Seeing the amazing costumes people make is perhaps one of the major attractions of steampunk. I was impressed by the Victorian-inspired fantasy costumes many of my friends sported at the event. Below is a gallery that features just a sampling of their amazing handiwork.

Over the weekend, friends who couldn’t attend the event asked if anyone took video of panels I was on or recorded audio. I’m sorry to say, I don’t know of any recordings. However, back at Thanksgiving, Ben Ragunton and Keith Lane came up to Kitt Peak National Observatory on a blustery winter day and interviewed me. Their interview, which went live yesterday, actually covers many of the topics we discussed on panels at Wild Wild West Con. I encourage you to listen to it. Even more, I encourage you to subscribe to their podcast and learn about even more of the fine authors and creators they interview. You can find your favorite platform to listen to their interview with me by visiting: https://www.tggeeks.com/blog/2020/03/09/tg-geeks-webcast-episode-264/

Wild Wild West Con 9

Next weekend will find me at Wild Wild West Con 9, which is being held at Old Tucson Studios in Tucson, Arizona from March 5-8. Click on the title to get more information about tickets, the venue, and places to stay.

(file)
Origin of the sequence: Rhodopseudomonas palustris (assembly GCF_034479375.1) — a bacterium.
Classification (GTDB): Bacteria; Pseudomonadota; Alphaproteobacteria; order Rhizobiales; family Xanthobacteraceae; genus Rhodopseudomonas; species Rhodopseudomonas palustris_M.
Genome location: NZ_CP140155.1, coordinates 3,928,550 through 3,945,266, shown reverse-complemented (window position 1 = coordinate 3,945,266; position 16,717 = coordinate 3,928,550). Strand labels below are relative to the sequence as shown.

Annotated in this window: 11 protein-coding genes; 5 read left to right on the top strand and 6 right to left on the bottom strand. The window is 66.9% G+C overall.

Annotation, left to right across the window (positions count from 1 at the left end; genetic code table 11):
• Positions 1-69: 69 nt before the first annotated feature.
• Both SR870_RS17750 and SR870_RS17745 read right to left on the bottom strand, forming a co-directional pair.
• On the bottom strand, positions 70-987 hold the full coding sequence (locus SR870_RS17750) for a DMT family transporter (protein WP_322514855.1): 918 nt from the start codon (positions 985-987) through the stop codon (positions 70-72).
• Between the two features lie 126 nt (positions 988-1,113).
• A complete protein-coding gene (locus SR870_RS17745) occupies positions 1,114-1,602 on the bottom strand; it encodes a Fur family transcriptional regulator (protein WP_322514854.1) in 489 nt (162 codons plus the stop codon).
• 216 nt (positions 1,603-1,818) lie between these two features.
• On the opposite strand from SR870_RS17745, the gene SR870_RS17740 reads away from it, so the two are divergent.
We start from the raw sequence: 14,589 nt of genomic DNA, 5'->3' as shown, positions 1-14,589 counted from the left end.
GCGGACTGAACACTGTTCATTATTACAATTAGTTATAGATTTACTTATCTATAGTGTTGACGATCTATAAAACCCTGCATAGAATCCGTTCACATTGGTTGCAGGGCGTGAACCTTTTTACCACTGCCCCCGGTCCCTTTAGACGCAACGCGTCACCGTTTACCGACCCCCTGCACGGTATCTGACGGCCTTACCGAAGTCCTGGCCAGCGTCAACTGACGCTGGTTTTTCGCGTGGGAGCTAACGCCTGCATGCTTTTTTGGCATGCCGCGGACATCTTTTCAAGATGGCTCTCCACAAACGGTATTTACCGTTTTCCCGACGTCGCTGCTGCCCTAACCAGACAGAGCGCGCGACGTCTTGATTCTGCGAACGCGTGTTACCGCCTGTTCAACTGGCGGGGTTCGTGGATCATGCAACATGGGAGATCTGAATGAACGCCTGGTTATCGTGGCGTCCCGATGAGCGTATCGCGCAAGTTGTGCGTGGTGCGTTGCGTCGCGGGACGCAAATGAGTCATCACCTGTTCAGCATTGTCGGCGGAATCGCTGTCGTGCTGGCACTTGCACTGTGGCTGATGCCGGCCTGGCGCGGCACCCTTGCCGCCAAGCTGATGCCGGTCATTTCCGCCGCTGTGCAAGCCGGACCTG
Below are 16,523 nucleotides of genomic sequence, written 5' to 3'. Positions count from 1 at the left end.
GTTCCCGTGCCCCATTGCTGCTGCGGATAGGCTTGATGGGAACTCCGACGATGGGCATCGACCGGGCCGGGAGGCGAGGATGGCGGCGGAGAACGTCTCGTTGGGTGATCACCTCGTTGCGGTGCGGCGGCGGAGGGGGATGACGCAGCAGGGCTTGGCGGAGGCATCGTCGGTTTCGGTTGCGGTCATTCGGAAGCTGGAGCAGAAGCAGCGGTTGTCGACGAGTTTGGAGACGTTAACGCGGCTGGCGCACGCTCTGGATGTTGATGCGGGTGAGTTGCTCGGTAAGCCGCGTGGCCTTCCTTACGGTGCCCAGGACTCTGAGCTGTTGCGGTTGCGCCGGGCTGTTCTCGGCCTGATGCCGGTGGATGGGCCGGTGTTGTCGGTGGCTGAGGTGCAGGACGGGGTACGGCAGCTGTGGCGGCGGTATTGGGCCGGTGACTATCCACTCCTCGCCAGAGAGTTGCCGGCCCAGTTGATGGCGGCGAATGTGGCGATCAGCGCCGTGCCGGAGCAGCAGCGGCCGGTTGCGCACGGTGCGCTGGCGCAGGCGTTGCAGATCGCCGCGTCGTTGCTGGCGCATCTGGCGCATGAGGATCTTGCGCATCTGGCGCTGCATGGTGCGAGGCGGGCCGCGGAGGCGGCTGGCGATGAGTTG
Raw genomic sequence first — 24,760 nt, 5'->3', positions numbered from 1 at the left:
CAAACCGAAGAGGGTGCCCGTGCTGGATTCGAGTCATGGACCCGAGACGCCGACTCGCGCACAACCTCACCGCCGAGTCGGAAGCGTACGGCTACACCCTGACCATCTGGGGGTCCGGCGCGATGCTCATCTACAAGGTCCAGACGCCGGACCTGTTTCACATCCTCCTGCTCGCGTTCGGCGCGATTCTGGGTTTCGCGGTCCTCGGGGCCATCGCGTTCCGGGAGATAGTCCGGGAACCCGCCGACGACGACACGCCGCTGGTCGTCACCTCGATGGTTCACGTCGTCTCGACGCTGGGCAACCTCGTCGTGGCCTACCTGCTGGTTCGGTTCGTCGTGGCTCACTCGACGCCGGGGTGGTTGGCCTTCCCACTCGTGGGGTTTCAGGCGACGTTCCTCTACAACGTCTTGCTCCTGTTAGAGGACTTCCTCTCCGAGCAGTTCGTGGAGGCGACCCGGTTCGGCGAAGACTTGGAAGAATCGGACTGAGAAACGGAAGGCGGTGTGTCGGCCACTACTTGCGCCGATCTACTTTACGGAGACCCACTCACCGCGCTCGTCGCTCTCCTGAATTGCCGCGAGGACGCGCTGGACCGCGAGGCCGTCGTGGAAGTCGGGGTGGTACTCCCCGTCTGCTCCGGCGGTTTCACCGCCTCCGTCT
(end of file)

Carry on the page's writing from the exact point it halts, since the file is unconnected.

Wild Wild West Steampunk Convention (WWWC) is America’s first and only Steampunk convention and festival that takes place in a western-themed town and amusement park. Not only that, it’s the largest Western-style Steampunk Convention in the United States! The organizers have created many successful events since 2011 and I’m pleased to be returning for the ninth time!

The event takes place within Old Tucson, the famous movie studio and amusement park built in 1939 and featured in over 300 movies and TV shows. For the weekend of WWWC, Old Tucson is transformed into America’s only Western-style Steampunk Theme Park! Concerts, street performers, special events, panels, workshops, rides, games, and much more are here for your enjoyment!